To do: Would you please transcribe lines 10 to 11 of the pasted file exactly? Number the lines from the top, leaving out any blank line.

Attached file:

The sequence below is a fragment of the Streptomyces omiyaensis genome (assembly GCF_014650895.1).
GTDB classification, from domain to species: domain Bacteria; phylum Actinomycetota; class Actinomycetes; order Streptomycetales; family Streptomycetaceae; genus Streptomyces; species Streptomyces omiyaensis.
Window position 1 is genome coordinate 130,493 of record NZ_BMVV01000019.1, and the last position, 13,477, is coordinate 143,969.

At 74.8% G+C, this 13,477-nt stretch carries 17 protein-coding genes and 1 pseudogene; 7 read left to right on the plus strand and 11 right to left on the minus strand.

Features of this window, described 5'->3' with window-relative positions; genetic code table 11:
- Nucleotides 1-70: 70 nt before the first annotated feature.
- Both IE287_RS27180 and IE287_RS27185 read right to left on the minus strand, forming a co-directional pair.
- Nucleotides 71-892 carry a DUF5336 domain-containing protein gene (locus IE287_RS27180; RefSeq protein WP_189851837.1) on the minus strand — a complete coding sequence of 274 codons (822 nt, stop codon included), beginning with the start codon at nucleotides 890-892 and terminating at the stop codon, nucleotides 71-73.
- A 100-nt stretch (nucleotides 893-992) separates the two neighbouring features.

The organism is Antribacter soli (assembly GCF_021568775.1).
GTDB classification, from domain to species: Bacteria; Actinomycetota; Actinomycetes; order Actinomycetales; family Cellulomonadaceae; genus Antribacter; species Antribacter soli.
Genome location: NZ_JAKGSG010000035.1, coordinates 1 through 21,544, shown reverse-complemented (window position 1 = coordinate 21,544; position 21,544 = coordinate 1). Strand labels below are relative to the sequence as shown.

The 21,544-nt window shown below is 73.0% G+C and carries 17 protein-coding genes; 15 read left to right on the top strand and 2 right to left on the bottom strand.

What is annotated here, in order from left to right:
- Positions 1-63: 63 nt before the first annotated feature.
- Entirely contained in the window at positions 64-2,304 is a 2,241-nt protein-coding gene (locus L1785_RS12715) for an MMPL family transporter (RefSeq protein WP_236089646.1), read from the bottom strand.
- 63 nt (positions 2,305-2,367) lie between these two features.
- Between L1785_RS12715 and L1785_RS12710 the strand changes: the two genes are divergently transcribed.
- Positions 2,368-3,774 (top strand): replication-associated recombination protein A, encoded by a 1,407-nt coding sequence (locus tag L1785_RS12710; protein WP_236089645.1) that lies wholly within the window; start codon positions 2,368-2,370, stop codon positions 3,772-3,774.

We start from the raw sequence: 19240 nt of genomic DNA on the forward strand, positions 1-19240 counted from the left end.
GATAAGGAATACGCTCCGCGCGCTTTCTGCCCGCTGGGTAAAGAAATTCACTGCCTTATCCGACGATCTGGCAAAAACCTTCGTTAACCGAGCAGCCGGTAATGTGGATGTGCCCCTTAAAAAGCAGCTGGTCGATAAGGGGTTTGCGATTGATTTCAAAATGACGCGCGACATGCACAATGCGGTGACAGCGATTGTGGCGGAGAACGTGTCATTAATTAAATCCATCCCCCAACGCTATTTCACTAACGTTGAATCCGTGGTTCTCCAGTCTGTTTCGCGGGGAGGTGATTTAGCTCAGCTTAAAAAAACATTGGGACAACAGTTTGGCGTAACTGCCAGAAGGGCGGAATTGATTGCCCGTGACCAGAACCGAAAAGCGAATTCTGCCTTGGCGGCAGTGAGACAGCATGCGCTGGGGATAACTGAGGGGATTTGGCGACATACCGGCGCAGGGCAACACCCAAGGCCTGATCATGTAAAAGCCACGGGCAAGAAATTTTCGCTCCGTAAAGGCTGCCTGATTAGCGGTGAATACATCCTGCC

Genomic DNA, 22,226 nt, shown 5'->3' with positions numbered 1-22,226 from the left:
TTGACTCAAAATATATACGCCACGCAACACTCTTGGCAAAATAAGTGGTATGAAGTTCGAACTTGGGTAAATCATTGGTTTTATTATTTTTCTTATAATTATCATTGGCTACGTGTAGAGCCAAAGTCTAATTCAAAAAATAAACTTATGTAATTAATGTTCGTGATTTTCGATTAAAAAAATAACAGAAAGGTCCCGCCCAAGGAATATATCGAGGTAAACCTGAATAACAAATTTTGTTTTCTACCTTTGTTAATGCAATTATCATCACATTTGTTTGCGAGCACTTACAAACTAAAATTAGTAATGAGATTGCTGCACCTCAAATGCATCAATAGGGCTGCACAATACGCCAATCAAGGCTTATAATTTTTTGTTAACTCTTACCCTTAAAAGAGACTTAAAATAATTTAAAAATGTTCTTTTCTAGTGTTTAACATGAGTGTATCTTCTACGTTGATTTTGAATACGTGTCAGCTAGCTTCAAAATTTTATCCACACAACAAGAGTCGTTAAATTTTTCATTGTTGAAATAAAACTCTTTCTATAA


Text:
The organism is Antribacter soli (assembly GCF_021568775.1).
GTDB classification, from domain to species: Bacteria; Actinomycetota; Actinomycetes; order Actinomycetales; family Cellulomonadaceae; genus Antribacter; species Antribacter soli.